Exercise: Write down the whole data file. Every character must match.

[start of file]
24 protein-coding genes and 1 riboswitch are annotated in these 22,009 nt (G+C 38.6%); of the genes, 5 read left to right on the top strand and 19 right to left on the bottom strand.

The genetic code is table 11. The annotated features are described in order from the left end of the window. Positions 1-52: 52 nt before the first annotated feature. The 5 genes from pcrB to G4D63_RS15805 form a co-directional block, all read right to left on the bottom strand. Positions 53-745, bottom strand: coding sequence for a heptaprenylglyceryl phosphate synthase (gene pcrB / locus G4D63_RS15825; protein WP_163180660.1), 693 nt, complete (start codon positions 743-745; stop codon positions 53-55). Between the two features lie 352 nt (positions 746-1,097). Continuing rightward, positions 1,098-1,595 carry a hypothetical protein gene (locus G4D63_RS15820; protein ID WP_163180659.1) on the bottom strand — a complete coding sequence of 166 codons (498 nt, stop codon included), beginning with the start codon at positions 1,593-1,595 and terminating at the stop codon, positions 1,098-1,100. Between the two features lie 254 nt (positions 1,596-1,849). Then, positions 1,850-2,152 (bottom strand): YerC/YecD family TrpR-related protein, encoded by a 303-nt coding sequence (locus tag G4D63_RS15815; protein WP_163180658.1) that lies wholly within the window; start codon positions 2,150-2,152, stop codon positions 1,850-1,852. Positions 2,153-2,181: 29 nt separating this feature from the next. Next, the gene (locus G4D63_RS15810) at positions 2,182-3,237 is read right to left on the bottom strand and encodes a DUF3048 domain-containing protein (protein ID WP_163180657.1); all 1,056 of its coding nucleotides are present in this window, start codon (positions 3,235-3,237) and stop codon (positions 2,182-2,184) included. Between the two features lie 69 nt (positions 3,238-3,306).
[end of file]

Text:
24 protein-coding genes and 1 riboswitch are annotated in these 22,009 nt (G+C 38.6%); of the genes, 5 read left to right on the top strand and 19 right to left on the bottom strand.

The genetic code is table 11. The annotated features are described in order from the left end of the window. Positions 1-52: 52 nt before the first annotated feature. The 5 genes from pcrB to G4D63_RS15805 form a co-directional block, all read right to left on the bottom strand. Positions 53-745, bottom strand: coding sequence for a heptaprenylglyceryl phosphate synthase (gene pcrB / locus G4D63_RS15825; protein WP_163180660.1), 693 nt, complete (start codon positions 743-745; stop codon positions 53-55). Between the two features lie 352 nt (positions 746-1,097). Continuing rightward, positions 1,098-1,595 carry a hypothetical protein gene (locus G4D63_RS15820; protein ID WP_163180659.1) on the bottom strand — a complete coding sequence of 166 codons (498 nt, stop codon included), beginning with the start codon at positions 1,593-1,595 and terminating at the stop codon, positions 1,098-1,100. Between the two features lie 254 nt (positions 1,596-1,849). Then, positions 1,850-2,152 (bottom strand): YerC/YecD family TrpR-related protein, encoded by a 303-nt coding sequence (locus tag G4D63_RS15815; protein WP_163180658.1) that lies wholly within the window; start codon positions 2,150-2,152, stop codon positions 1,850-1,852. Positions 2,153-2,181: 29 nt separating this feature from the next. Next, the gene (locus G4D63_RS15810) at positions 2,182-3,237 is read right to left on the bottom strand and encodes a DUF3048 domain-containing protein (protein ID WP_163180657.1); all 1,056 of its coding nucleotides are present in this window, start codon (positions 3,235-3,237) and stop codon (positions 2,182-2,184) included. Between the two features lie 69 nt (positions 3,238-3,306).